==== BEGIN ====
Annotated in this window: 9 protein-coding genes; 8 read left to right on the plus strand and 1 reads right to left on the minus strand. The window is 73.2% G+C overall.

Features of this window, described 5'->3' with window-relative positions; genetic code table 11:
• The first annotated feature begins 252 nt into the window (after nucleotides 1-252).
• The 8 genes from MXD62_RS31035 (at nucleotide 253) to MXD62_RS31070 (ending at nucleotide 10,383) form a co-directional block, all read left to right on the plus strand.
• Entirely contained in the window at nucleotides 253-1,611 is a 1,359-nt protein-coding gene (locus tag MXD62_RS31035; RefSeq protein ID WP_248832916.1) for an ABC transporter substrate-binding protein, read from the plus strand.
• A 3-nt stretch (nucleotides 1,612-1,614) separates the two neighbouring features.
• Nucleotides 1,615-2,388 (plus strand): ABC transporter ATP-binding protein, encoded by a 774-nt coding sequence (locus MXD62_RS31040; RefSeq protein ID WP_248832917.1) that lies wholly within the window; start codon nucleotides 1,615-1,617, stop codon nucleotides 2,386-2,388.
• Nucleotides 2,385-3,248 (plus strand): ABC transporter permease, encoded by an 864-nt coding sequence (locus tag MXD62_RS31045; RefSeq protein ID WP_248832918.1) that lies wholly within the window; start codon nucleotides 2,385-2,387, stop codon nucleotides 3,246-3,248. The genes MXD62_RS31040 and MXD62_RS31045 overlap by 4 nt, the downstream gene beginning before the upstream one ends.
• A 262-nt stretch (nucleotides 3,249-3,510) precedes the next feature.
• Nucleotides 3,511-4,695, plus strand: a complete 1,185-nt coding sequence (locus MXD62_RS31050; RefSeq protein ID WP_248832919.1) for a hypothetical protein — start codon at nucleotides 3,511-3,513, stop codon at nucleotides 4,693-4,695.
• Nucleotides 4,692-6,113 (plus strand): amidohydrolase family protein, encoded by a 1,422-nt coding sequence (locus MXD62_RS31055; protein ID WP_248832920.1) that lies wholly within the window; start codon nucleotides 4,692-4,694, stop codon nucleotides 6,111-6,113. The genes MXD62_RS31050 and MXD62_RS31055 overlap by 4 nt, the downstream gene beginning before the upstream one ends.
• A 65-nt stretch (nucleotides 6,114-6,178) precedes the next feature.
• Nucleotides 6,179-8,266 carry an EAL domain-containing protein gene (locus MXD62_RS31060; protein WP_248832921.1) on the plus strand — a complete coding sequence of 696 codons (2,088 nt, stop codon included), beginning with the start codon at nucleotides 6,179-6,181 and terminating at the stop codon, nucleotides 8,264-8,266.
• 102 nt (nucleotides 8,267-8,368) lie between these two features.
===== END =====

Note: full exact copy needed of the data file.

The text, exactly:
Annotated in this window: 9 protein-coding genes; 8 read left to right on the plus strand and 1 reads right to left on the minus strand. The window is 73.2% G+C overall.

Features of this window, described 5'->3' with window-relative positions; genetic code table 11:
• The first annotated feature begins 252 nt into the window (after nucleotides 1-252).
• The 8 genes from MXD62_RS31035 (at nucleotide 253) to MXD62_RS31070 (ending at nucleotide 10,383) form a co-directional block, all read left to right on the plus strand.
• Entirely contained in the window at nucleotides 253-1,611 is a 1,359-nt protein-coding gene (locus tag MXD62_RS31035; RefSeq protein ID WP_248832916.1) for an ABC transporter substrate-binding protein, read from the plus strand.
• A 3-nt stretch (nucleotides 1,612-1,614) separates the two neighbouring features.
• Nucleotides 1,615-2,388 (plus strand): ABC transporter ATP-binding protein, encoded by a 774-nt coding sequence (locus MXD62_RS31040; RefSeq protein ID WP_248832917.1) that lies wholly within the window; start codon nucleotides 1,615-1,617, stop codon nucleotides 2,386-2,388.
• Nucleotides 2,385-3,248 (plus strand): ABC transporter permease, encoded by an 864-nt coding sequence (locus tag MXD62_RS31045; RefSeq protein ID WP_248832918.1) that lies wholly within the window; start codon nucleotides 2,385-2,387, stop codon nucleotides 3,246-3,248. The genes MXD62_RS31040 and MXD62_RS31045 overlap by 4 nt, the downstream gene beginning before the upstream one ends.
• A 262-nt stretch (nucleotides 3,249-3,510) precedes the next feature.
• Nucleotides 3,511-4,695, plus strand: a complete 1,185-nt coding sequence (locus MXD62_RS31050; RefSeq protein ID WP_248832919.1) for a hypothetical protein — start codon at nucleotides 3,511-3,513, stop codon at nucleotides 4,693-4,695.
• Nucleotides 4,692-6,113 (plus strand): amidohydrolase family protein, encoded by a 1,422-nt coding sequence (locus MXD62_RS31055; protein ID WP_248832920.1) that lies wholly within the window; start codon nucleotides 4,692-4,694, stop codon nucleotides 6,111-6,113. The genes MXD62_RS31050 and MXD62_RS31055 overlap by 4 nt, the downstream gene beginning before the upstream one ends.
• A 65-nt stretch (nucleotides 6,114-6,178) precedes the next feature.
• Nucleotides 6,179-8,266 carry an EAL domain-containing protein gene (locus MXD62_RS31060; protein WP_248832921.1) on the plus strand — a complete coding sequence of 696 codons (2,088 nt, stop codon included), beginning with the start codon at nucleotides 6,179-6,181 and terminating at the stop codon, nucleotides 8,264-8,266.
• 102 nt (nucleotides 8,267-8,368) lie between these two features.